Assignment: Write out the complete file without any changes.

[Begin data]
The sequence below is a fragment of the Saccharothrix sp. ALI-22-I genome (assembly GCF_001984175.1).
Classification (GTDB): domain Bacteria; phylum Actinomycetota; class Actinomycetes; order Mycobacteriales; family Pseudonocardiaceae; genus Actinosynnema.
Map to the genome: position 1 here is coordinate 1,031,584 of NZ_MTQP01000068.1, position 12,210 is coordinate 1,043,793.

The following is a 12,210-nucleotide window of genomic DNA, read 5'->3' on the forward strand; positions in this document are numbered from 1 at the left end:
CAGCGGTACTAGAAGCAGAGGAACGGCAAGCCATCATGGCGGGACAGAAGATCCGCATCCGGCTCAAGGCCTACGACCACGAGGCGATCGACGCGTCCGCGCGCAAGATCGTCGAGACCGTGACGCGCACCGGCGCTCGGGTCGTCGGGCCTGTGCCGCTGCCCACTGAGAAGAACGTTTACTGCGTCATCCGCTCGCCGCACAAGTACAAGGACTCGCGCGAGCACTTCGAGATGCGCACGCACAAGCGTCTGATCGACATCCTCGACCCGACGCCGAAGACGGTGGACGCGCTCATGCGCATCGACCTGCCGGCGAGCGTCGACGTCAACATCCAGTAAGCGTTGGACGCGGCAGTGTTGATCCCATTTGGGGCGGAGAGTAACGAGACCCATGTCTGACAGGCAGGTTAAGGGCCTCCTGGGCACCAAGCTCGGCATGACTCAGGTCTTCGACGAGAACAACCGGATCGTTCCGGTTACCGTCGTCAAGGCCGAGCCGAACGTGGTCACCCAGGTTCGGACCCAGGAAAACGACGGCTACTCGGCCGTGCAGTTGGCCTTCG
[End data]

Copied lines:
The sequence below is a fragment of the Saccharothrix sp. ALI-22-I genome (assembly GCF_001984175.1).
Classification (GTDB): domain Bacteria; phylum Actinomycetota; class Actinomycetes; order Mycobacteriales; family Pseudonocardiaceae; genus Actinosynnema.
Map to the genome: position 1 here is coordinate 1,031,584 of NZ_MTQP01000068.1, position 12,210 is coordinate 1,043,793.

The following is a 12,210-nucleotide window of genomic DNA, read 5'->3' on the forward strand; positions in this document are numbered from 1 at the left end:
CAGCGGTACTAGAAGCAGAGGAACGGCAAGCCATCATGGCGGGACAGAAGATCCGCATCCGGCTCAAGGCCTACGACCACGAGGCGATCGACGCGTCCGCGCGCAAGATCGTCGAGACCGTGACGCGCACCGGCGCTCGGGTCGTCGGGCCTGTGCCGCTGCCCACTGAGAAGAACGTTTACTGCGTCATCCGCTCGCCGCACAAGTACAAGGACTCGCGCGAGCACTTCGAGATGCGCACGCACAAGCGTCTGATCGACATCCTCGACCCGACGCCGAAGACGGTGGACGCGCTCATGCGCATCGACCTGCCGGCGAGCGTCGACGTCAACATCCAGTAAGCGTTGGACGCGGCAGTGTTGATCCCATTTGGGGCGGAGAGTAACGAGACCCATGTCTGACAGGCAGGTTAAGGGCCTCCTGGGCACCAAGCTCGGCATGACTCAGGTCTTCGACGAGAACAACCGGATCGTTCCGGTTACCGTCGTCAAGGCCGAGCCGAACGTGGTCACCCAGGTTCGGACCCAGGAAAACGACGGCTACTCGGCCGTGCAGTTGGCCTTCG